Film Budgeting and The Two Most Important Rules for Indies

Budgeting a film is a pretty heavy chore, especially if you’ve never budgeted a film before. And especially if you’re planning on shooting a low-budget film or no-budget film.

If you don’t know what you don’t know when putting together your budget, your film could be a spectacular explosion of fail. But don’t let that stop you. 

The fastest, easiest route to creating a film budget is, of course, to use Film Budgeteers’ film budgeting tool. (Shameless plug)

The next best way is to find any free budgeting software or Excel film budget template you can get your hands on, or, if you have to, go fully pro and buy one of the big, expensive film budgeting software packages (EP Budgeting or Gorilla.)

In any case, you’ll be opening up that film budget template for the first time.  

And that document is going to have a lot of blank rows and categories, and a lot of confusing rows and columns and terms.  But don’t be daunted!

You don’t need to know your way around every last nook and cranny of a film budget template right away, but you might actually glean what many of them are for, especially if you’ve had some general experience in putting together a film or short.

Here are the two biggest cost-related truths you’ll need to keep in mind going into the budgeting process, especially on a smaller film. 

#1 Every department needs to be funded well enough to do their jobs properly

That is, every department on your film (makeup, camera, grip, electric, etc.) is going to need a certain amount of money in order to do their jobs correctly, even on a tiny, no-money film.

If you’re going to scrounge everything, that’s fine (although you probably don’t need a budget), but you’ll need to acknowledge that in your budget, and make sure that the crew member you’re bringing aboard for costumes knows that they’re not being given a single dime to buy anything or rent anything with, before they come aboard.

Drill down into each department, preferably with each department head on your film, and find out how much they’re going to need to do their job, even if it’s just in a bare bones capacity:

Grip/Electric, Art Department, Camera Department, Production Department, Wardrobe Department, Makeup Department, Special Effects, Stunts, Weapons, Special Makeup Effects, Transportation, and any other department you can think of that your film is going to need to get made.

Keep in mind that every department is usually only focused on one thing: their department. But that’s a good thing, as that’s how it’s supposed to work: discreet “sections” of your crew all focused on their discreet workload and expertise.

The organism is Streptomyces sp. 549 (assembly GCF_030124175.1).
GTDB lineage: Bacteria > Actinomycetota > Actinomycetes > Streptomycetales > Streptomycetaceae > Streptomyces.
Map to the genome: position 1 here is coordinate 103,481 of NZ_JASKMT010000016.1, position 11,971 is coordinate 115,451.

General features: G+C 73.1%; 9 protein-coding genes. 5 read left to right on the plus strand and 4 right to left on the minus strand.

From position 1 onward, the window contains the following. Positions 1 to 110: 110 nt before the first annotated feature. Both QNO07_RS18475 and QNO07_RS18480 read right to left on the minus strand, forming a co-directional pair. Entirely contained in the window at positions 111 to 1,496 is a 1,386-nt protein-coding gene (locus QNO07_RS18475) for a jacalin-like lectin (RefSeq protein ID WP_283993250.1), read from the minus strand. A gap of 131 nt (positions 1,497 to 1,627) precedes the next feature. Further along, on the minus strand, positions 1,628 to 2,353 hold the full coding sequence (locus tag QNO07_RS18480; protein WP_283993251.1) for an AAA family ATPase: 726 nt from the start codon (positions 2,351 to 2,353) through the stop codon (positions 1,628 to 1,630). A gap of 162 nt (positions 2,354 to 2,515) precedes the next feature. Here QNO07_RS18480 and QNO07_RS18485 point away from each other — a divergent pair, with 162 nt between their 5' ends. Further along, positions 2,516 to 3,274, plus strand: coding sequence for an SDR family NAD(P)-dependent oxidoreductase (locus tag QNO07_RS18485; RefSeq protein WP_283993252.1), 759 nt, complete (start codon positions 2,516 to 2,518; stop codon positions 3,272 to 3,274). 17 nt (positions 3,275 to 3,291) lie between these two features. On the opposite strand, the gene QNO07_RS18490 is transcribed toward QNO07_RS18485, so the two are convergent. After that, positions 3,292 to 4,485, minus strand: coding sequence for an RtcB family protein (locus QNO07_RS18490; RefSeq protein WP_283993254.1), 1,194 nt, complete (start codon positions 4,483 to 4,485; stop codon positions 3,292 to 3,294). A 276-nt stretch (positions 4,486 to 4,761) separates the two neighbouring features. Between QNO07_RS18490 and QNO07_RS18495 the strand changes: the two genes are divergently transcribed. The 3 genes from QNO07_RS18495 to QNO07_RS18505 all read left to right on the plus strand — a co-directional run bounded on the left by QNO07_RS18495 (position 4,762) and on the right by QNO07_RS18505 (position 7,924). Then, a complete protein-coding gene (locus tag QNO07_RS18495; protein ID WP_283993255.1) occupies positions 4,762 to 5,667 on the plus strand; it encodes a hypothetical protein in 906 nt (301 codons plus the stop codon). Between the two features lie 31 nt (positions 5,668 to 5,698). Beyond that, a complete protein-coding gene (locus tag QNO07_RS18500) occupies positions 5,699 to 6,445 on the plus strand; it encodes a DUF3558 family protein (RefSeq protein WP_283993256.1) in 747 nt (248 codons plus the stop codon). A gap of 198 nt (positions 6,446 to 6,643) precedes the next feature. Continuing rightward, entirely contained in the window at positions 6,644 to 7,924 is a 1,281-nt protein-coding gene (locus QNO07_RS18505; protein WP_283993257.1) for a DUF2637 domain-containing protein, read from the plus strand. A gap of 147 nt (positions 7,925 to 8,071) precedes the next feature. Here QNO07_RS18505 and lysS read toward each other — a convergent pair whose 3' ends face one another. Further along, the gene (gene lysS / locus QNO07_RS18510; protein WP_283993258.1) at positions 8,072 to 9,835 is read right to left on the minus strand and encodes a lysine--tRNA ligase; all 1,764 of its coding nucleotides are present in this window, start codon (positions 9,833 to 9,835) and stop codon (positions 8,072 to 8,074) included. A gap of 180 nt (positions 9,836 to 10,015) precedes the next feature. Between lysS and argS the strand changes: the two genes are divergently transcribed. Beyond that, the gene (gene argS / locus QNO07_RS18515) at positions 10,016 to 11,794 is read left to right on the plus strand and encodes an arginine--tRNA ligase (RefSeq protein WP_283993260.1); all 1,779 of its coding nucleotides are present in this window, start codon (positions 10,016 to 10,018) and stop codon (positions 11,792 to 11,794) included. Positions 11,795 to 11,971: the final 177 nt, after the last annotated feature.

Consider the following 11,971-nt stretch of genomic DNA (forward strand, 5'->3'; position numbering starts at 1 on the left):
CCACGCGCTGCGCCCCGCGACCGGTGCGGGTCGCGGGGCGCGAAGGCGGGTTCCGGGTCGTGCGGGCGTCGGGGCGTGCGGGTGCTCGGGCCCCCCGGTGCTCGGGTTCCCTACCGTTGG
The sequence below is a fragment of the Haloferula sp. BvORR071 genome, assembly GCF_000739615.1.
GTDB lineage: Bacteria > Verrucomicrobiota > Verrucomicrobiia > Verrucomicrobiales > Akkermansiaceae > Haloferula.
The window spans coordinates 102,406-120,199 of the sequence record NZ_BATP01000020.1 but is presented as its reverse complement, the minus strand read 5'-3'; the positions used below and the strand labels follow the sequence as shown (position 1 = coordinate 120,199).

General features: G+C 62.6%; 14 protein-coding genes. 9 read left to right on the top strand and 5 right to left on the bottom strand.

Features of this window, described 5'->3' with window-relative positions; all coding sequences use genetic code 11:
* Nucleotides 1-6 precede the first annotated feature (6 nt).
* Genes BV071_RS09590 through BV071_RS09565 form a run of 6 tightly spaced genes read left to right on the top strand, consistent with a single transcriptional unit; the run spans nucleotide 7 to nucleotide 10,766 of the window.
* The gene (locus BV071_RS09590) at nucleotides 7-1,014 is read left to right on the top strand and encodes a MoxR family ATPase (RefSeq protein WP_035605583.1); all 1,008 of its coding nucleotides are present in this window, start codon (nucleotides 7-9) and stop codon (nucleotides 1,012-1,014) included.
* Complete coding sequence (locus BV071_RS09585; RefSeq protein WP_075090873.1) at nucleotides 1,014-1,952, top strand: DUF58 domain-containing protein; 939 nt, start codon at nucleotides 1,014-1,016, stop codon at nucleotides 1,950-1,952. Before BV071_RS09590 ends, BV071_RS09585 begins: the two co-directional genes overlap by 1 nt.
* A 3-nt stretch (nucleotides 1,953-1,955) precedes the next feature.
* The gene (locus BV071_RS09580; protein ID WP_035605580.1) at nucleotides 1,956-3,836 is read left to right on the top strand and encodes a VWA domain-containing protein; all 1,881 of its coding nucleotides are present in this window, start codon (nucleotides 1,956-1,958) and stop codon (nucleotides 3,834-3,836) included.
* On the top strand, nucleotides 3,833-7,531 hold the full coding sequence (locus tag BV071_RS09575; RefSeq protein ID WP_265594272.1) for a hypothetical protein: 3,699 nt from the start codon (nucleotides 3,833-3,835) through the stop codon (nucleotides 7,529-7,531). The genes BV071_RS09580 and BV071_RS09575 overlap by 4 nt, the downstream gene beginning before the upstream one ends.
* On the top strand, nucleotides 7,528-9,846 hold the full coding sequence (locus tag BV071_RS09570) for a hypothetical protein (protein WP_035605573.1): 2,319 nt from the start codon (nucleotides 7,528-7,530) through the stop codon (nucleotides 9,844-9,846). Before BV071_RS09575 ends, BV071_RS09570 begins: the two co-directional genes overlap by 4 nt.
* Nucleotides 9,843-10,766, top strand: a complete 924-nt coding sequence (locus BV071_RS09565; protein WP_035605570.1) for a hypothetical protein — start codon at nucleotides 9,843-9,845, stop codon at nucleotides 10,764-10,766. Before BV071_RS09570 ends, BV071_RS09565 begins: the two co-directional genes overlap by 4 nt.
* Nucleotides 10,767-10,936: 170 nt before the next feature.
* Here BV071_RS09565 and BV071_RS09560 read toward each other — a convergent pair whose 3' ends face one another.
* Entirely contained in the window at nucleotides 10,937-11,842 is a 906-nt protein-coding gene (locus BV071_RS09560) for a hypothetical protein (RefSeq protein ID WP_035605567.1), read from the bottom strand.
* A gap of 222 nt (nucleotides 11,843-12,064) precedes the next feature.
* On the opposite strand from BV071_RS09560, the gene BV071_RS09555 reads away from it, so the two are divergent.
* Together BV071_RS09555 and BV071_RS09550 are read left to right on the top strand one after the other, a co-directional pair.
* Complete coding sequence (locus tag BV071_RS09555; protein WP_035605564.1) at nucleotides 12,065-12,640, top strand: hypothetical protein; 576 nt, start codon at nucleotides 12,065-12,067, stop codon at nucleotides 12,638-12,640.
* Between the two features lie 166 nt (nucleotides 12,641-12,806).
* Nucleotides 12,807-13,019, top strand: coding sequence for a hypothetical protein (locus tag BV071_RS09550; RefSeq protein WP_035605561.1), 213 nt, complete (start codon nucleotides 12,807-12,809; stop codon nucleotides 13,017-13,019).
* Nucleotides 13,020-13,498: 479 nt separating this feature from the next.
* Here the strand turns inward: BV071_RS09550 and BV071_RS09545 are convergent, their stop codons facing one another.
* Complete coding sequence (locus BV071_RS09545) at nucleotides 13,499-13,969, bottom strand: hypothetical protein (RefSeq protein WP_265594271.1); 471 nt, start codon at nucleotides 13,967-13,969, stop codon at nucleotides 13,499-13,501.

When budgeting a film, it’s inevitable that one or two departments will be funded much more than many of the other departments. The goal is not to fund each department equally; it’s to complete the film in the most efficient, productive way possible. So don’t be afraid to put vastly more money into department X than you do in Y and Z. It’s simply the nature of the business. And if the department heads of Y and Z don’t understand that, you’ll need to either explain that to them or perhaps find people to replace them.

#2 A film crew needs to be paid something, and it can’t be hot air

If you have money to pay your crew, you absolutely should pay your crew.  Even if it’s a tiny film and you’re pulling in a lot of favors and the pay you’re offering is only a fraction of what they normally earn.

But if you have absolutely no money to pay your crew, know that (a) you’re probably going to be working with severely inexperienced people, and (b) you’ll probably want to offer to pay your crew a deferred salary at the very least.

A deferred salary on a film production is exactly what it sounds like:  your crew gets paid later.  The how, when, and how much of that “later” needs to be agreed to in detail by you and your crew.  

When putting together a budget for a film in which you’re planning paying deferred salaries to some cast and/or crew, or are getting other services for deferred rates, you need to account for all of that in the budget so that you and your investors both know exactly how much money the film has to make back before profits start getting handed out.

This figure is your “nut” or your negative cost, and it needs to be accurate if you’re working with serious investors, vendors, and crew.

For example, if you’re paying your 20-man crew deferred, and they all work 20 days, and each of them is promised $100 per day, you need to account for $40,000 in the budget. (20 crew x $100 per day x 20 days = $40,000).

The same goes for any deferred vendors, such as post houses. If the sound house you’re doing your sound mix at has agreed to do your sound mix for $20,000 deferred, you need to account for $20,000 in the budget.

Then that $40,000 deferred crew salary, and the $20,000 deferred payment to the sound house has to be paid to those folks before you or your investors start seeing profits.

Be careful with your freebies as well. If you’re getting a $13,000 camera package for the month from Panavision, and your buddy there is hooking you up for free, don’t add a $13,000 cost into the budget, just to fluff it up and artificially make your “nut” higher.

On the other hand, definitely let your investors and vendors know that you’re calling in favors to get a $13,000 camera package for free, and that this will augment the quality of the final film, making it more sellable. Vendors who see that another vendor has already jumped in with a freebie are far less nervous about pitching in with their own freebies.

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